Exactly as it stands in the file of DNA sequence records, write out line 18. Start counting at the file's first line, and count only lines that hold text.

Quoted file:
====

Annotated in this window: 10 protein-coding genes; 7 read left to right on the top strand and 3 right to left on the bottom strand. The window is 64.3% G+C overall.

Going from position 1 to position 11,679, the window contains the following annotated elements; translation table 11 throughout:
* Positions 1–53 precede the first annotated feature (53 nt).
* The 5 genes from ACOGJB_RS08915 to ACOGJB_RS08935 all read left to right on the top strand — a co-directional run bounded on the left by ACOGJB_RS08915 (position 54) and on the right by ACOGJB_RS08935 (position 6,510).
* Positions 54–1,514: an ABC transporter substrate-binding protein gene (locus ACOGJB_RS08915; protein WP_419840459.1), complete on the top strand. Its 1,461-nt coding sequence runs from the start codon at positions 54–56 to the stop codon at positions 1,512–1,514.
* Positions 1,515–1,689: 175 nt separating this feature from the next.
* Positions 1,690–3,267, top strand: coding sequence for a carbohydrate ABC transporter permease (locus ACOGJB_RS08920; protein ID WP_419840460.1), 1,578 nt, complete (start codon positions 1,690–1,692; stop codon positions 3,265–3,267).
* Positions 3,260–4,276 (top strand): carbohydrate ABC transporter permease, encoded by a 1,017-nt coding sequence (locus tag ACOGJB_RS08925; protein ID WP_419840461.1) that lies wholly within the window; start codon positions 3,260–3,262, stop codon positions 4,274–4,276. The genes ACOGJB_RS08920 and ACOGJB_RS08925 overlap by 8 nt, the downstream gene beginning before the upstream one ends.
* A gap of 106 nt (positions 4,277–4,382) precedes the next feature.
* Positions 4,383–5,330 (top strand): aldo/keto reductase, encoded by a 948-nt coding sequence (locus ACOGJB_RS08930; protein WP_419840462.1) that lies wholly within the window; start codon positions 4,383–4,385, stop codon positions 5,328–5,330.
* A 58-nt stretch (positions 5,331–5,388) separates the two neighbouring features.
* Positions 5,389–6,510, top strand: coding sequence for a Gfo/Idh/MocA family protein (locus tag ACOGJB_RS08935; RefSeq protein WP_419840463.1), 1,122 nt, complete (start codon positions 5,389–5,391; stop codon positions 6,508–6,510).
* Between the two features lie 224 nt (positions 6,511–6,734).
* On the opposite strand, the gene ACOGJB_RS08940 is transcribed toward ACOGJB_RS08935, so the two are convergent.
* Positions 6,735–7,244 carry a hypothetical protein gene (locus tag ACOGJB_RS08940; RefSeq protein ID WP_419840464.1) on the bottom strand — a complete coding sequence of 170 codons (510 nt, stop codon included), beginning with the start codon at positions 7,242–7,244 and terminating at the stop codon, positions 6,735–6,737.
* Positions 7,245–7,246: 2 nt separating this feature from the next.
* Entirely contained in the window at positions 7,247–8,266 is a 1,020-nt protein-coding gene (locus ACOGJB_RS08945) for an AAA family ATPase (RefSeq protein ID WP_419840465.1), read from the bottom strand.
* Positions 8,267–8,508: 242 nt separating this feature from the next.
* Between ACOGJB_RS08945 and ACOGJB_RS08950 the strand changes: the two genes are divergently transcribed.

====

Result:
* Positions 8,267–8,508: 242 nt separating this feature from the next.